How did your artwork come to be featured at the Smithsonian FUTURES exhibition?
I had been talking to the curators before the pandemic about possible projects, and this opportunity presented itself to create portraits of the “featured futurists” in the FUTURES exhibit. Eleven images, which I generated using deep learning AI based on DeepDream, are included in the exhibit.
The curators gave me a list of people, including Helen Keller, Octavia Butler, Alexander Graham Bell, and Buckminster Fuller, who would be in the exhibit as people they feel represent a diverse group and represent the future. They also insisted that I do a self-portrait, so I am one of the 11.
What is the Ford Global Fellowship and what will you be doing as a fellow?
The Ford Global Fellowship is a two-year program that aims to connect and support the next generation of leaders from around the world who are advancing innovative solutions to end inequality through shared learning, building and strengthening connections across borders, and developing a supportive, interconnected cohort from a wide variety of sectors.
Of the 48 total 2021 Ford Fellows, I am one of six U.S.-based fellows. In total, there are 72 active fellows as the 2019 fellowships were extended an additional two years.
We’re focusing on equity. In this case, in the backdrop of the global pandemic, how the pandemic has exposed inequalities and maybe even increased inequality in different ways. How the fellows will tackle equity in their own ways is something we'll explore together.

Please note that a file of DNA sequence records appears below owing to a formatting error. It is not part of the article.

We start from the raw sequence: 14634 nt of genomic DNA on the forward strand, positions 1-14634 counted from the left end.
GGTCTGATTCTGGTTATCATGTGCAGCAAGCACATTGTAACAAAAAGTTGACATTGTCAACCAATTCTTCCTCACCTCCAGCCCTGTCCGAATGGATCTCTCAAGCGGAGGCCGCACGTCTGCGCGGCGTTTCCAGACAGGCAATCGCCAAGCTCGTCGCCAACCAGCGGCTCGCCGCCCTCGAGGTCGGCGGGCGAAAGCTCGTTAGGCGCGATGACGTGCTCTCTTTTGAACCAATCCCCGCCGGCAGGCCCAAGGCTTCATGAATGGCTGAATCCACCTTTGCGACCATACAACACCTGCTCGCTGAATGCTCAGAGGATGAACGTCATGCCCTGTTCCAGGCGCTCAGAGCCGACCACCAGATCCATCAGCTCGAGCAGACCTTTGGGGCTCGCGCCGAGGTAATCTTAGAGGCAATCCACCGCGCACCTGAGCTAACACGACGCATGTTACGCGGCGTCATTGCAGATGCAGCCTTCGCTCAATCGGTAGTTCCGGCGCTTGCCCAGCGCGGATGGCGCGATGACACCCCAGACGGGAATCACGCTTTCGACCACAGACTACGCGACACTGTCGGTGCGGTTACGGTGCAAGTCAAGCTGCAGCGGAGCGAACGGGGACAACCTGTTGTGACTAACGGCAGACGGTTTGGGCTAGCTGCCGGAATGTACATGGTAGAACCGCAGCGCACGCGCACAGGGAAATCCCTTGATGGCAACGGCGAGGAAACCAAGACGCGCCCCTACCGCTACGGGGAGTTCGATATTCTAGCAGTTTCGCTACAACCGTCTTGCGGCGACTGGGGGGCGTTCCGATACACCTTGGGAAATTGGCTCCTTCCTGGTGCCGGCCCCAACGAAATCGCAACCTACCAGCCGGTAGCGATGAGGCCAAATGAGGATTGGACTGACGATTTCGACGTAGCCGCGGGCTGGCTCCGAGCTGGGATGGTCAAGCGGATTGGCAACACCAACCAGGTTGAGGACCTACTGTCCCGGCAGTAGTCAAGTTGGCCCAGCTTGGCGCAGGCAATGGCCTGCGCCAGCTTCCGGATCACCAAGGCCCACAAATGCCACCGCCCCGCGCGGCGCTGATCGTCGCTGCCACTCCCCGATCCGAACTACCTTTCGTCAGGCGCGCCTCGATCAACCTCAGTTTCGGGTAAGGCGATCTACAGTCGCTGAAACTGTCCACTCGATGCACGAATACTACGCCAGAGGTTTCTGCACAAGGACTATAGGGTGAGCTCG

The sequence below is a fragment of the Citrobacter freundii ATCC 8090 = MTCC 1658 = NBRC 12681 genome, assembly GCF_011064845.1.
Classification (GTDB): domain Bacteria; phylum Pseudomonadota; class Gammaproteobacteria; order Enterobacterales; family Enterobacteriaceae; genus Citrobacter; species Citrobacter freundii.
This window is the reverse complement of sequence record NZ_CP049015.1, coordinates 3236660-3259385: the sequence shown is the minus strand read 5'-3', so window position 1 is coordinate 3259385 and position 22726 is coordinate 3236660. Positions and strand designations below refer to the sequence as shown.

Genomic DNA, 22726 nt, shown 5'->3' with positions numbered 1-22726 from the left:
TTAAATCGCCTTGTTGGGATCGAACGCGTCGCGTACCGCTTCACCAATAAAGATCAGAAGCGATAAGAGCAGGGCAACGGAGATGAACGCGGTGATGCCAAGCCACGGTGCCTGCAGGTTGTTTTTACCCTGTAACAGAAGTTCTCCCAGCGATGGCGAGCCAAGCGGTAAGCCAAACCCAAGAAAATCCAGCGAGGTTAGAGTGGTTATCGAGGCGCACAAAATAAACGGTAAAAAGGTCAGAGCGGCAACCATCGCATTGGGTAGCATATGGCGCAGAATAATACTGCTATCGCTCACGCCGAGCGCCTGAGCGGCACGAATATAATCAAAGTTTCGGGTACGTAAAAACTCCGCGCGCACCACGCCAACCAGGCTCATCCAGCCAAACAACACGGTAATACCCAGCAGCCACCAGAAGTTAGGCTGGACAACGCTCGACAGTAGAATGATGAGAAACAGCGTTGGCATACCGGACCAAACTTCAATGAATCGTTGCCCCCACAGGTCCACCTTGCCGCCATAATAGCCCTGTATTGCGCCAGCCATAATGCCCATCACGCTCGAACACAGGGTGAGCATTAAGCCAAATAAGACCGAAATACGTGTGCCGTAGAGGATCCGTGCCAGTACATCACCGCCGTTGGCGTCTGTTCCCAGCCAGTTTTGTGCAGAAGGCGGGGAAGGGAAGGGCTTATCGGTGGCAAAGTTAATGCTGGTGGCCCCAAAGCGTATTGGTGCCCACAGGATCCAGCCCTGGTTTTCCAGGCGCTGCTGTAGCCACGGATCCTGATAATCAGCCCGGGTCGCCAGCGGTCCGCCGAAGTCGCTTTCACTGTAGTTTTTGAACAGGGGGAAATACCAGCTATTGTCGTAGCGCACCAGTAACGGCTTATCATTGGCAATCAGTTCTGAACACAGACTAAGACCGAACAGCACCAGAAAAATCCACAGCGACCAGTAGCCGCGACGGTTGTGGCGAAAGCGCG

Why did you select Georgia Tech for your Ph.D. studies, and how has the Digital Media program benefitted you?
When I started my Ph.D. studies, I was focused on engagements with technology and science from areas like hip hop culture and this evolving Afrofuturistic production that was happening around me. I had met some faculty from LMC on Demo Day who seemed to be enthusiastic about some of the same topics I was interested in learning about.
Dr. Celia Pearce, my thesis advisor, and I got a grant from the National Science Foundation (NSF) to look at advancing STEM through culturally situated arts-based learning. We hosted a multi-day workshop at Georgia Tech, with folks from the STEM side meeting with artists from underrepresented communities to talk about how we can merge and bridge these different disciplines and subject areas in ways that might engage groups that normally would not be engaged and STEM.
From the workshop evaluation, it was suggested that I continue this work by building a STEAM lab. An opportunity presented itself around the same time I was graduating to build such a lab inside of a high school for the visual and performing arts in Boston, the Boston Arts Academy (BAA). As an informal post-doc project, I expanded on my research as a student at Georgia Tech, then rolled right into the STEAM lab work, which put me at ground level with teachers and students.
It wasn’t just the funding from the NSF, but the support from Georgia Tech faculty and Ivan Allen College that allowed these connections and gatherings to happen, which then led me to open my first STEAM lab at BAA, publish a book, and now work at the Lesley STEAM Learning Lab, which had already been established when I joined.
Contact For More Information
Cassidy Chreene Whittle
School of Literature, Media, and Communication | School of Modern Languages